In the unforgiving circumstances of most of our species’ existence, the environment was probably particularly unforgiving of stupid. Risky decisions were sometime necessary for survival, but survivors took care to balance risks and benefits carefully. Our pre-agricultural ancestors were probably not deep thinkers much of the time, but relied on a mixture of common sense and affect developed though cultural and biological evolution. While the details of early human thinking and decision making will probably always be a mystery, we can be pretty sure that stupidity had a short shelf-life on the unforgiving savanna 100,000 years ago.
These days much of our thinking is taken care of by the medical researchers, engineers and policy makers that precede us. Our environments are astonishingly safe. Most of us living in Western democracies, for example, don’t have to test the water coming out of their taps to determine if it’s potable. Similarly, we usually don’t have to worry about whether or not a person we encounter on the street will try to harm us. We usually don’t have to worry about whether or not a merchant we are buying goods from is going to rip us off. Our society has been built to free us from having to think about the regular hardships of only a few centuries ago, and that frees us up to be more productive, and have more fun.
As our environments have become safer, individuals are also freer than ever to make bad decisions with little or no direct risk to themselves. Consider the case of Ann Barnhardt. Barnhardt is a minor personality in the ‘look who’s crazy now’ circuit of American fascists. Not that long ago she uploaded a provocative YouTube video deliberately insulting to followers of Islam. Some viewers then posted comments on her video that included threats to end her life and worse. Instead of treating these comments as the typical garbage posted on YouTube, she made available her home address and encouraged the commenters to make good on their threats. Included in her response was reference to a threatening arsenal of weaponry that she would use to defend herself.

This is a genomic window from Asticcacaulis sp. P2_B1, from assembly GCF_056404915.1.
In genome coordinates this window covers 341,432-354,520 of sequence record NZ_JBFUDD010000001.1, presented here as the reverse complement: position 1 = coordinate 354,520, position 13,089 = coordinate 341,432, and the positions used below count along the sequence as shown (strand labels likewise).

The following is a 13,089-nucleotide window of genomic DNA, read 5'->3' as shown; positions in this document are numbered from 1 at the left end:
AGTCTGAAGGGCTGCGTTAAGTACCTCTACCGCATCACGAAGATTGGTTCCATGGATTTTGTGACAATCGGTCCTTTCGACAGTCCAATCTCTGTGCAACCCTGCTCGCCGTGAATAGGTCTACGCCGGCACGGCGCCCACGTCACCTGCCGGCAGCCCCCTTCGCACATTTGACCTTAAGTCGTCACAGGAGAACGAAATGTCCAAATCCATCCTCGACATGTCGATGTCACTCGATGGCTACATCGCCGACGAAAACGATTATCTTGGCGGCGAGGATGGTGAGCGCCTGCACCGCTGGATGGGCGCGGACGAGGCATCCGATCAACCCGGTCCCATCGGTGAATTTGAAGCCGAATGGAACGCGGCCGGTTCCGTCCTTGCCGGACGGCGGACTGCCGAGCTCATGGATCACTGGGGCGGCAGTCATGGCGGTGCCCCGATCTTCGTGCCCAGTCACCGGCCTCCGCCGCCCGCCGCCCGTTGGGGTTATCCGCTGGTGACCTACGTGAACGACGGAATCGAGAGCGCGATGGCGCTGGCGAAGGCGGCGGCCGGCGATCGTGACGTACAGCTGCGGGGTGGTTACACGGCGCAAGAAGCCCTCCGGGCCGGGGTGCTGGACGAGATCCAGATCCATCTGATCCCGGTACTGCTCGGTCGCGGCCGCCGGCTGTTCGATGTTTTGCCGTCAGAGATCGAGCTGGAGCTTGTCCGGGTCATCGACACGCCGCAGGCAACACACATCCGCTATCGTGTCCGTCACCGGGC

In Ann Barnhardt’s imaginary world, she is taking care of herself. She has guns, and is able to back up her provocative words with the force of arms. But in reality, it’s the U.S. state that takes care of her. It is blindingly obvious that if some of the fanatics threatening her had the logistical capacity to make do on their threats (access to weapons and entry into the U.S., mainly), she’d already be dead. But to Ann’s good fortune, the American state has made it hard for most fanatical Muslims to make much hay on the domestic terror front.
In a Hobbesian state of nature, Ann Barnhardt’s kind of thinking wouldn’t survive a fortnight. But her behaviour isn’t very likely to threaten her survival because for centuries intelligent people have worked together to develop social, legal and enforcement structures (both formal and informal) that keep things in America, more or less, in order. Indeed, Ann Barnhardt is an intellectual free-rider–free to do and think stupid things because of the smart work that other people have done to make society safe and functioning. This is the same kind of free-riding we see among anti-vaccine crusaders. These ‘anti-vaccers’ have the luxury of benefiting from everyone else’s vaccination (through herd immunity) without having to endure the burdens of vaccination themselves (small though they are).
Some intellectual free-riding is unavoidable in an open and benevolent society, and I am OK with that. But I do find it contradictory that Ann Barnhardt–an apparent political libertarian–would be a free-rider. Does she not realize that the only thing standing between her alive and her dead is a vast network of government intelligence and policing agencies? If she really thinks herself an island of self-preservation, she should ply her antics in Taliban-controlled regions of Pakistan, where there won’t be a benevolent state to back her up.